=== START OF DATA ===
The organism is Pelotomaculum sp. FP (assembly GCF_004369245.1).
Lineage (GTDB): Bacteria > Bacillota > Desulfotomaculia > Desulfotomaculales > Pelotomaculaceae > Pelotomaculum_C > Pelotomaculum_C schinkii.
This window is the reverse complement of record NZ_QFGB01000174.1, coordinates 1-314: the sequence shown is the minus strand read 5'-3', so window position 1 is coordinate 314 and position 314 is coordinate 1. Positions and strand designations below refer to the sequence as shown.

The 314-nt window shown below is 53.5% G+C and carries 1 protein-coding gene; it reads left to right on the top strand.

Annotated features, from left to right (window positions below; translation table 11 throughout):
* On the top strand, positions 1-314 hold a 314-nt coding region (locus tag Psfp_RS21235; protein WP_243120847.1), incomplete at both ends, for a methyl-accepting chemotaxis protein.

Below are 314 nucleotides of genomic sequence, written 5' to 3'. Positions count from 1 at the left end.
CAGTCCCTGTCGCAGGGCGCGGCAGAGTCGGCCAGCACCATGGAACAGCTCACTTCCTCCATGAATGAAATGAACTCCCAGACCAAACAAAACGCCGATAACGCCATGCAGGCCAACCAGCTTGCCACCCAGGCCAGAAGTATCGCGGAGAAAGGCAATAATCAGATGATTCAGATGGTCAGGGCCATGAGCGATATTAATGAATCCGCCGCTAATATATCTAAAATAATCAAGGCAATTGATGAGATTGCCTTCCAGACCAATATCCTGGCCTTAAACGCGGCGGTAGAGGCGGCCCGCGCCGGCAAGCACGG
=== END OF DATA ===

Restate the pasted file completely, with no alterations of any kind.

The organism is Pelotomaculum sp. FP (assembly GCF_004369245.1).
Lineage (GTDB): Bacteria > Bacillota > Desulfotomaculia > Desulfotomaculales > Pelotomaculaceae > Pelotomaculum_C > Pelotomaculum_C schinkii.
This window is the reverse complement of record NZ_QFGB01000174.1, coordinates 1-314: the sequence shown is the minus strand read 5'-3', so window position 1 is coordinate 314 and position 314 is coordinate 1. Positions and strand designations below refer to the sequence as shown.

The 314-nt window shown below is 53.5% G+C and carries 1 protein-coding gene; it reads left to right on the top strand.

Annotated features, from left to right (window positions below; translation table 11 throughout):
* On the top strand, positions 1-314 hold a 314-nt coding region (locus tag Psfp_RS21235; protein WP_243120847.1), incomplete at both ends, for a methyl-accepting chemotaxis protein.

Below are 314 nucleotides of genomic sequence, written 5' to 3'. Positions count from 1 at the left end.
CAGTCCCTGTCGCAGGGCGCGGCAGAGTCGGCCAGCACCATGGAACAGCTCACTTCCTCCATGAATGAAATGAACTCCCAGACCAAACAAAACGCCGATAACGCCATGCAGGCCAACCAGCTTGCCACCCAGGCCAGAAGTATCGCGGAGAAAGGCAATAATCAGATGATTCAGATGGTCAGGGCCATGAGCGATATTAATGAATCCGCCGCTAATATATCTAAAATAATCAAGGCAATTGATGAGATTGCCTTCCAGACCAATATCCTGGCCTTAAACGCGGCGGTAGAGGCGGCCCGCGCCGGCAAGCACGG